According to Labor’s experts in spin, Matt Keogh and his team emerged victorious after losing last weekend’s Canning byelection.
Not only did his campaign slay former Prime Minister Tony Abbott a week out from polling day, he notched up record swings which — if translated across the nation — would mean a Labor landslide at a general election.
Apparently, Mr Keogh’s figures were so good in his “local” booths in Kelmscott and Armadale, Opposition Leader Bill Shorten was already pressuring state faction bosses to preselect him for the new and safer seat of Burt, which would be created around those suburbs at the next election.
According to Labor spin, it’s an unimportant and incidental detail that Mr Keogh failed to win the support of the people.
Who cares that he lost? Although he botched the election, he “won the campaign”.
That’s how Labor would mislead us. And it’s an insult to the overwhelming majority of voters who preferred his Liberal opponent Andrew Hastie.
In fact, Labor’s campaign was a loser from day one.
Mr Keogh’s campaign slogan, “Vote local, vote Keogh”, was a colossal overreach for a corporate lawyer who lived in one of Perth's most exclusive suburbs.
On the Sunday after the byelection, Mr Keogh held his campaign drinks at the swish Brisbane Hotel, close to his home in Mt Lawley; nowhere near the electorate to which he claims to be “local”.
This kind of overspin — bold claims dangling by the thinnest of threads — was the hallmark of Mr Keogh’s campaign.
Journalist: How many drug criminals did you send to jail? Keogh: I don’t have a record that I’ve been keeping around with me.Matt Keogh defends Labor claims he put drug dealers behind bars.
Mr Keogh didn’t have much to say when Bill Shorten and Shadow Treasurer Chris Bowen claimed their “local” candidate had made the streets safer by locking up drug dealers as a Commonwealth prosecutor.
Mr Shorten: “He’s actually prosecuted people and through his actions, he’s actually made the streets safer."
Mr Bowen: “As Matt has said, he’s a former Federal prosecutor, he’s actually put drug dealers behind bars working closely with law enforcement agencies, with the police.”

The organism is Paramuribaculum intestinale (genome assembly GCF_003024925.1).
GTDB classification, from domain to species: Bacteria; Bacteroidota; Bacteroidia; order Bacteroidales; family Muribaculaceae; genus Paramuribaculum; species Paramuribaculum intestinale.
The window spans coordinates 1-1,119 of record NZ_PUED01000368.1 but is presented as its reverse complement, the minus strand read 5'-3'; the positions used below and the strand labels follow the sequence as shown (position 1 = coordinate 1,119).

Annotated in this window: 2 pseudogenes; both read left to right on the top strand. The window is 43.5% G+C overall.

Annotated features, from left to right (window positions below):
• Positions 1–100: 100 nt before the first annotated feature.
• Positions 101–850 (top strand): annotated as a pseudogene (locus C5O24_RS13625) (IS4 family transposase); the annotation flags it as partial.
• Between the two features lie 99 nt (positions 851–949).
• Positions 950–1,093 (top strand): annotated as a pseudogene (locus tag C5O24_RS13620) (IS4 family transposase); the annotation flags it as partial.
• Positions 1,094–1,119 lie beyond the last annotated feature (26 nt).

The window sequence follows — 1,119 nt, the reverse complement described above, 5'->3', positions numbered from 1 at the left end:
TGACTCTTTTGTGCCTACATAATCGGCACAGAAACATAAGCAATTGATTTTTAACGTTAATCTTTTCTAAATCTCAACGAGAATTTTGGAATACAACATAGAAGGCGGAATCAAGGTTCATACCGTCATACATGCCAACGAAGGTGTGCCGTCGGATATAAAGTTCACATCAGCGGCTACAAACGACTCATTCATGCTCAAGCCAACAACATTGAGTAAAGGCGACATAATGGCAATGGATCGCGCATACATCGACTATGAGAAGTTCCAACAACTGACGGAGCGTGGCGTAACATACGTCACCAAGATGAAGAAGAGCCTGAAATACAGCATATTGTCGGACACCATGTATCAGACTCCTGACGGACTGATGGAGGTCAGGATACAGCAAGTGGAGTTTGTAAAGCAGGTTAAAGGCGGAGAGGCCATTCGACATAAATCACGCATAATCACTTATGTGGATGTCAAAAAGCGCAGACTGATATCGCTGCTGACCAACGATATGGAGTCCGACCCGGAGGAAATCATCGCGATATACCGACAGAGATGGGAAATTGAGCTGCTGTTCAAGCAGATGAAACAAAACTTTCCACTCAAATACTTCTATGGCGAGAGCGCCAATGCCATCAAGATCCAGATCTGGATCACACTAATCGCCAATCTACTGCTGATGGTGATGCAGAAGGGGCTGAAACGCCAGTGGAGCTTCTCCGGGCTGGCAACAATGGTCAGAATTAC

Mr Keogh himself: “I am the subject-matter expert. I was a prosecutor. I have sentenced these people.”
This exchange occurred at a press conference in the final days of the campaign:
Journalist: How many drug criminals did you send to jail?
Keogh: I don’t have a record that I’ve been keeping around with me. I was a federal prosecutor, I was involved in sentencing for drug importations as well as commercial matters ...
Journalist: A pretty small number wasn’t it?
Keogh: I have no idea.
But Mr Keogh’s website before he became a candidate referred only to a four-and-a-half year stint in the “the Commercial Prosecutions branch” of the Commonwealth DPP where he said he was "advising on and carrying out prosecutions of many white collar, corporate and other federal offences, such as insider trading, breaches of directors duties, market misconduct, fraud, and customs offences."
No mention of drug crime.
He is now a St George’s Terrace corporate lawyer where his "areas of expertise include corporate regulation, investigations and enforcement, white collar crime, anti-bribery and corruption and taxation and duties disputes".
And the voters were not fooled.
Instead, they trusted Liberal Andrew Hastie, a former Special Air Service officer, who had already served his country in conflicts in Iraq, Afghanistan and Syria, to tackle the problem of ice on Mandurah streets.
It’s difficult to see how Labor can attract public support if it won’t accept the decision of the people.
Labor has to quit the spin, or learn how to do it.
No one would have a problem with Mr Keogh being a Mt Lawley corporate lawyer who has never prosecuted a drug case in his life.
Except when his campaign material in Mandurah claims he is “local” and he tells journalists he is a “subject-matter expert” on drug crime.
If Labor insists on staying bogged in the grey area between bare-faced lies and spin, and continues to sidestep responsibility for their embarrassing campaign failures, then expect the Australian people to deliver many more such “victories” to Labor.
And another defeat to Mr Keogh if he runs again in next year's general election.
Follow Nathan Hondros on Twitter: @nathanhondros.